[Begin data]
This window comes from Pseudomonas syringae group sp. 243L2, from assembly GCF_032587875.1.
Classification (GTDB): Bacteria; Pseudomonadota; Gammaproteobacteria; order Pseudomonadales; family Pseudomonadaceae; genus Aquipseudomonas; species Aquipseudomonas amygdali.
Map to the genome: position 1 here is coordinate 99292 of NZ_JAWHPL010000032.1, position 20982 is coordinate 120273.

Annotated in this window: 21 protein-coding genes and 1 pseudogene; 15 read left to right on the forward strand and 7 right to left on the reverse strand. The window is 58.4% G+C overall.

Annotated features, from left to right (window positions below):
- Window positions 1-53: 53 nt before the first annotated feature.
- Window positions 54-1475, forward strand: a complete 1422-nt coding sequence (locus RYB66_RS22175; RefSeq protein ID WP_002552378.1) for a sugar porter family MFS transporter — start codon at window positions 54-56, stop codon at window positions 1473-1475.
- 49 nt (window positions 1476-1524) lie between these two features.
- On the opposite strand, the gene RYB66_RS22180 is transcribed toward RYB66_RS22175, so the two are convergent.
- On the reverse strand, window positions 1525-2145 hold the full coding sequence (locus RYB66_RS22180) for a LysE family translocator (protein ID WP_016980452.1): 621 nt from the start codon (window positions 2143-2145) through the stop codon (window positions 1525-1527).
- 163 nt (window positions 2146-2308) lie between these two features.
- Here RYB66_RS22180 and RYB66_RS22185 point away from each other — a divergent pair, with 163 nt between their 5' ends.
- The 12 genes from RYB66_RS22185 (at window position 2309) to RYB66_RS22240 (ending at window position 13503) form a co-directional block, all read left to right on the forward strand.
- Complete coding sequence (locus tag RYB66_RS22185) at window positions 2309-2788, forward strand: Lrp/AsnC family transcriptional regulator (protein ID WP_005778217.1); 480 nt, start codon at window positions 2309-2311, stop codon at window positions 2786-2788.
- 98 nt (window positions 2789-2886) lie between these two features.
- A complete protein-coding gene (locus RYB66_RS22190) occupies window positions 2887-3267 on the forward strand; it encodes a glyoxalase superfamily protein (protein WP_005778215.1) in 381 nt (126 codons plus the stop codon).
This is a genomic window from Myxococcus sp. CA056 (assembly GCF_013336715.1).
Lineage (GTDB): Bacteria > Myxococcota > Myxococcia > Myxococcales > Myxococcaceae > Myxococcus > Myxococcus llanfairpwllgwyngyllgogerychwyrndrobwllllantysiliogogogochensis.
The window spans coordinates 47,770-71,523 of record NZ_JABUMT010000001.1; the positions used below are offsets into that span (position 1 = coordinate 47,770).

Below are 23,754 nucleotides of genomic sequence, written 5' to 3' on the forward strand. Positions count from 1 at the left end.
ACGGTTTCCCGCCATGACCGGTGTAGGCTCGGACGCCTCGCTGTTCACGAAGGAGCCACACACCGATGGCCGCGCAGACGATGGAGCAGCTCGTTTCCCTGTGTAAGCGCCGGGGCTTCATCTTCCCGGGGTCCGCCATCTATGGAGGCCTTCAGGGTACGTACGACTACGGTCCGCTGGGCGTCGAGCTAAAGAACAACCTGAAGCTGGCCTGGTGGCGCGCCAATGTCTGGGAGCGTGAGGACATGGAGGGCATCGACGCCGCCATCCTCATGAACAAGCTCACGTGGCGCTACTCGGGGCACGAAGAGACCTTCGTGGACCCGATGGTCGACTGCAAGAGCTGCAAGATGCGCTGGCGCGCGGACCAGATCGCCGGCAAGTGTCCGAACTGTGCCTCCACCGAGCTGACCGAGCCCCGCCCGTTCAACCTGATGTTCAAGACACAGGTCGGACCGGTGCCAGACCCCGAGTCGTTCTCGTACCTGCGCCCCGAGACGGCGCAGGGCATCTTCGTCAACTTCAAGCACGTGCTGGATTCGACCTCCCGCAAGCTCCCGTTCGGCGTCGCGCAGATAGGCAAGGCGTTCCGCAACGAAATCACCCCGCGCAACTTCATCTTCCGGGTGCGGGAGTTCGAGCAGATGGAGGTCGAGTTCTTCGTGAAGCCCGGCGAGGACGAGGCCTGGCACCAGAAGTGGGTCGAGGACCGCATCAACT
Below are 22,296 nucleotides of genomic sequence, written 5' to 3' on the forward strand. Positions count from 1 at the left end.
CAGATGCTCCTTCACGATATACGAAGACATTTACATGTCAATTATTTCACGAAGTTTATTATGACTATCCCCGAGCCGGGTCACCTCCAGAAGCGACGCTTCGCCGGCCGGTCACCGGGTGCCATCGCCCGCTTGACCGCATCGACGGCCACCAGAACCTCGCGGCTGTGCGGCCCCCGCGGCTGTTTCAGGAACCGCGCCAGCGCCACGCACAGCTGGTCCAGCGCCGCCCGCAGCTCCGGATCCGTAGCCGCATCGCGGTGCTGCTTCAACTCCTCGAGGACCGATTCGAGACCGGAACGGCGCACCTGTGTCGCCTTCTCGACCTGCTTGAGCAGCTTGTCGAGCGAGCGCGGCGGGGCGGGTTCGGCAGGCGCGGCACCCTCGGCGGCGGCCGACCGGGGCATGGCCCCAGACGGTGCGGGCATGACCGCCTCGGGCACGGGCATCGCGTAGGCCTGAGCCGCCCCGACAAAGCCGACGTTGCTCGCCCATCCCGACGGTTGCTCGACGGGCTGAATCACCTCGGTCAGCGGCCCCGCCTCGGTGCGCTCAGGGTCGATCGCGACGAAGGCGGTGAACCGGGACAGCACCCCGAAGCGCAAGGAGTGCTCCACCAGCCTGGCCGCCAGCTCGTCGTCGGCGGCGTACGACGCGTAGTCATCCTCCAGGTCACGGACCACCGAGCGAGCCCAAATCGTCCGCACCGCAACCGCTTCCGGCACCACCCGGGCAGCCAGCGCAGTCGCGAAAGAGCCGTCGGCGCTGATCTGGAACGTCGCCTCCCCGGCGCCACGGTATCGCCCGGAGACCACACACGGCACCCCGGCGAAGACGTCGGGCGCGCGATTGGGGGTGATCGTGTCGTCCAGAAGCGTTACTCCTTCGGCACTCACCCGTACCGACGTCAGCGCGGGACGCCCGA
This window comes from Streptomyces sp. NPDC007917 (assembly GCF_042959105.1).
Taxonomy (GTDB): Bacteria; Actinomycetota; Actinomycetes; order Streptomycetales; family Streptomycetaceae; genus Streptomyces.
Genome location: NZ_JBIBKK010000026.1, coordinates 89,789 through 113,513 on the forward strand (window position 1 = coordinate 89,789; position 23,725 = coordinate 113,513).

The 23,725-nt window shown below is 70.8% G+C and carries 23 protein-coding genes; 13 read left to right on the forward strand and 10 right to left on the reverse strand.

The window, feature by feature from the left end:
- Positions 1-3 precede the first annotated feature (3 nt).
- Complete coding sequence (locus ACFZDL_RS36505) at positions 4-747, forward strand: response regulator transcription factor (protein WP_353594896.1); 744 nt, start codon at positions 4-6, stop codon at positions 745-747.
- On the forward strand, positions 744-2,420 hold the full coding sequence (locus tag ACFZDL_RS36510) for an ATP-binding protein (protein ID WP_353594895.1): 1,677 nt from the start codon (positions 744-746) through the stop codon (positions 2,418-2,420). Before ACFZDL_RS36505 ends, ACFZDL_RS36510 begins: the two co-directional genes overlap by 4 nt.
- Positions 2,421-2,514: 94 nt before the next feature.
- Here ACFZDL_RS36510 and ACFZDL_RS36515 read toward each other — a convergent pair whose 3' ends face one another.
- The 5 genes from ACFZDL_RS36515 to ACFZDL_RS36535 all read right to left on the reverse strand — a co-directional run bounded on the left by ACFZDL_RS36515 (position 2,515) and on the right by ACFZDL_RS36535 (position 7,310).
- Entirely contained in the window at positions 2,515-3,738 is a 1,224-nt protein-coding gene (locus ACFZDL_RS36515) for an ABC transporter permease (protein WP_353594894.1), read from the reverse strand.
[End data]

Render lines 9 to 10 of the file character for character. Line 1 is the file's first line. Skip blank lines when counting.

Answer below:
- On the opposite strand, the gene RYB66_RS22180 is transcribed toward RYB66_RS22175, so the two are convergent.
- On the reverse strand, window positions 1525-2145 hold the full coding sequence (locus RYB66_RS22180) for a LysE family translocator (protein ID WP_016980452.1): 621 nt from the start codon (window positions 2143-2145) through the stop codon (window positions 1525-1527).